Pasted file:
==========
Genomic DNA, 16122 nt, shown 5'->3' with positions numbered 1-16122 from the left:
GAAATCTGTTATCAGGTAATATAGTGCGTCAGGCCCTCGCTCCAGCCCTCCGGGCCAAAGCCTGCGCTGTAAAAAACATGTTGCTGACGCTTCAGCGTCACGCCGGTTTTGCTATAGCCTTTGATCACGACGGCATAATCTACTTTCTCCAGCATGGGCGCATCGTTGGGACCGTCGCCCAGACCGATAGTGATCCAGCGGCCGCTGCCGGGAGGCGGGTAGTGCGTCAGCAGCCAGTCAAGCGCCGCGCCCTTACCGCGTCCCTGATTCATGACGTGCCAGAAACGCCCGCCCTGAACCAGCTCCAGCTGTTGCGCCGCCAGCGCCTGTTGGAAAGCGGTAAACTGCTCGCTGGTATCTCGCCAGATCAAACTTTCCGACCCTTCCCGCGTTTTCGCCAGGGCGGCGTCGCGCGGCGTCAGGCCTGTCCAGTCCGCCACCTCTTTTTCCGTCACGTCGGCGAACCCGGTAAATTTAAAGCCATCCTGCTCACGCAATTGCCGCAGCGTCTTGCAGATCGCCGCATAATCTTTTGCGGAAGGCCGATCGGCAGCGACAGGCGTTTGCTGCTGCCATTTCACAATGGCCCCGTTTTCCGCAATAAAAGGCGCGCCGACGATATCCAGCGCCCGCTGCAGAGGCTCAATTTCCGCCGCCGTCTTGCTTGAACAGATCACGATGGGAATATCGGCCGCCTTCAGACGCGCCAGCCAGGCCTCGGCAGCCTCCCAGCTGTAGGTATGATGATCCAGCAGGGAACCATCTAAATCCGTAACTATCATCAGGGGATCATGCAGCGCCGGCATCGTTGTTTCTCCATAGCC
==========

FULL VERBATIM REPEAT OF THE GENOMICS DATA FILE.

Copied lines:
Genomic DNA, 16122 nt, shown 5'->3' with positions numbered 1-16122 from the left:
GAAATCTGTTATCAGGTAATATAGTGCGTCAGGCCCTCGCTCCAGCCCTCCGGGCCAAAGCCTGCGCTGTAAAAAACATGTTGCTGACGCTTCAGCGTCACGCCGGTTTTGCTATAGCCTTTGATCACGACGGCATAATCTACTTTCTCCAGCATGGGCGCATCGTTGGGACCGTCGCCCAGACCGATAGTGATCCAGCGGCCGCTGCCGGGAGGCGGGTAGTGCGTCAGCAGCCAGTCAAGCGCCGCGCCCTTACCGCGTCCCTGATTCATGACGTGCCAGAAACGCCCGCCCTGAACCAGCTCCAGCTGTTGCGCCGCCAGCGCCTGTTGGAAAGCGGTAAACTGCTCGCTGGTATCTCGCCAGATCAAACTTTCCGACCCTTCCCGCGTTTTCGCCAGGGCGGCGTCGCGCGGCGTCAGGCCTGTCCAGTCCGCCACCTCTTTTTCCGTCACGTCGGCGAACCCGGTAAATTTAAAGCCATCCTGCTCACGCAATTGCCGCAGCGTCTTGCAGATCGCCGCATAATCTTTTGCGGAAGGCCGATCGGCAGCGACAGGCGTTTGCTGCTGCCATTTCACAATGGCCCCGTTTTCCGCAATAAAAGGCGCGCCGACGATATCCAGCGCCCGCTGCAGAGGCTCAATTTCCGCCGCCGTCTTGCTTGAACAGATCACGATGGGAATATCGGCCGCCTTCAGACGCGCCAGCCAGGCCTCGGCAGCCTCCCAGCTGTAGGTATGATGATCCAGCAGGGAACCATCTAAATCCGTAACTATCATCAGGGGATCATGCAGCGCCGGCATCGTTGTTTCTCCATAGCC